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"The Celestine Prophecy" (Warner, $17.95) resides comfortably in the fiction category of the best-seller lists. Actually, it's not a novel at all, it's a New Age tract couched in prose just flat and one-dimensional enough to make it a success.

Any book heralded by its publishers as "A BOOK THAT COMES ALONG ONCE IN A LIFETIME TO CHANGE LIVES FOREVER" can't be any good at all, and "The Celestine Prophecy" doesn't disappoint. Or, rather, it disappoints so fully, so continually, that it achieves a dotty, camp splendor.It's all about an ancient Peruvian manuscript evidently written by someone who was a cross between Marianne Williamson and Nostradamus. He foretells that at the end of the 20th century, enlightenment will descend as mankind works its way through Nine Insights.

"We shook off our feelings of being lost," explains one character all too earnestly about the aftermath of the Renaissance, "by taking matters into our own hands, by focusing on conquering the Earth and using its resources to better our situation, and only now, as we approach the end of the millennium, can we see what happened. Our focus gradually became a preoccupation. We totally lost ourselves in creating a secular security, an economic security, to replace the spiritual one we had lost. The question of why we were alive, of what was actually going on here spiritually, was slowly pushed aside and repressed altogether."

"The Celestine Prophecy" is structured as a classic quest, with the protagonist learning to see auras, and conveniently running into someone to explain the next Insight every 25 pages or so. The insights themselves are cosmic signposts on the road to a blissful apotheosis. Along the way we learn to experience not only the secret of the universe, a kind of cosmic Vulcan mind-meld, but some truly dire prose worthy of the Robert James Waller Famous Writers School ("A rush of nervousness filled my stomach . . . I observed the hydrogen atoms begin to gravitate together. . . .").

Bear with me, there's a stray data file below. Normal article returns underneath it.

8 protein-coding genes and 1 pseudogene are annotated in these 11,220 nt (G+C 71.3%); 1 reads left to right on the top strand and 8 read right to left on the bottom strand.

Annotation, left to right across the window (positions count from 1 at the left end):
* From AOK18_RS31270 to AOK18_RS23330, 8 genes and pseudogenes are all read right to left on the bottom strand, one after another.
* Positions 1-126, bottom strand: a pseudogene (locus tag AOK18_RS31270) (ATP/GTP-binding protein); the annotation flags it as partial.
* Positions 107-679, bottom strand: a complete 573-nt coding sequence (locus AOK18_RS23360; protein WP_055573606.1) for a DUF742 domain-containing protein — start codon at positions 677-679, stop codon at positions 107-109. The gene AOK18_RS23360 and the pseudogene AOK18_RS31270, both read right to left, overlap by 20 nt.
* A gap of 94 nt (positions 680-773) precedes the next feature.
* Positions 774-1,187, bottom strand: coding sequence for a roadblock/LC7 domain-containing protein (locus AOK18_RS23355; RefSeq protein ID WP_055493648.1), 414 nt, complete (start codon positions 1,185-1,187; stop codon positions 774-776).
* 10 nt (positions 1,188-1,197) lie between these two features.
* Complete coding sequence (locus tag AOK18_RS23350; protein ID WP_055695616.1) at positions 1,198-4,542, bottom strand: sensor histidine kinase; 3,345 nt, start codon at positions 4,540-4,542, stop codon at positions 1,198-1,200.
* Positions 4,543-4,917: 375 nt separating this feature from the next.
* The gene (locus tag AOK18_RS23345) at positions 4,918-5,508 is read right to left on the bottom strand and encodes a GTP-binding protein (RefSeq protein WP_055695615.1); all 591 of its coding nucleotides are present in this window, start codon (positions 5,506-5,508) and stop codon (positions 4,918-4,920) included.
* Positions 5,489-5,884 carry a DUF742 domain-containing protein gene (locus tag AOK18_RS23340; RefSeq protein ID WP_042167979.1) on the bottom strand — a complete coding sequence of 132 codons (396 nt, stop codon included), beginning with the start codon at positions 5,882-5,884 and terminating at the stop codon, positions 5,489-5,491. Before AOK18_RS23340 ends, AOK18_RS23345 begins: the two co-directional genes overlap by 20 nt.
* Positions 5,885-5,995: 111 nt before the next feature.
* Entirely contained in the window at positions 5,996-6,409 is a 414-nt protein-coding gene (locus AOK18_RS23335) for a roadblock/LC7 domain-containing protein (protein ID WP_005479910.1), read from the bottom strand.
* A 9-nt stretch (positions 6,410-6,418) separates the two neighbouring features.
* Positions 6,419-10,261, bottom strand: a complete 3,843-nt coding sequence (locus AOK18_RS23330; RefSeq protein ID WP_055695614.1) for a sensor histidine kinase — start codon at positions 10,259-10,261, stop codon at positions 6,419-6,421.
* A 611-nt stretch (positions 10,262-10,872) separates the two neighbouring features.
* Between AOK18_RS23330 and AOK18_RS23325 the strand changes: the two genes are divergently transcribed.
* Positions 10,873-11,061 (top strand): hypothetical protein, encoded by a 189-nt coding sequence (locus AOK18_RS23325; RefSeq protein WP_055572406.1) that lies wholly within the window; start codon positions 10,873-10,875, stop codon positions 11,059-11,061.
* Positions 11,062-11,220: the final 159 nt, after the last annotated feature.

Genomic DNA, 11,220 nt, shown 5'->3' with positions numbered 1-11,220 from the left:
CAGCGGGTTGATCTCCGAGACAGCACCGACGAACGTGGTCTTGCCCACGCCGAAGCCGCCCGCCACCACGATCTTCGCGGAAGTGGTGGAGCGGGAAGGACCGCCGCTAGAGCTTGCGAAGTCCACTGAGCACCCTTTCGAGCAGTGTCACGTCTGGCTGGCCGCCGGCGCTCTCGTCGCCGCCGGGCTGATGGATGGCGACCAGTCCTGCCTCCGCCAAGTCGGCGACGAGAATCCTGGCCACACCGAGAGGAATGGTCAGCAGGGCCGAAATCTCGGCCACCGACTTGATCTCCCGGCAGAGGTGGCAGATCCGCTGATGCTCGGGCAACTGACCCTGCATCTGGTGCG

Imagine Close Encounters of the Third Kind written by someone without flair for character or humor - all the characters are painfully serious in books like these, because they all have an essentially hortatory, propagandistic function - and you'll have it. One is hard-pressed to guess which is scarier; the book's success, or the intellectual and emotional lives of people who could take it seriously.

- Quote Unquote . . . "If you have to write you will, and if you don't have to, you won't, because everything in life is going to conspire for you not to; and if you can live without doing it, you should, you really should. I don't really recommend it. To anyone."

- novelist Stephen Wright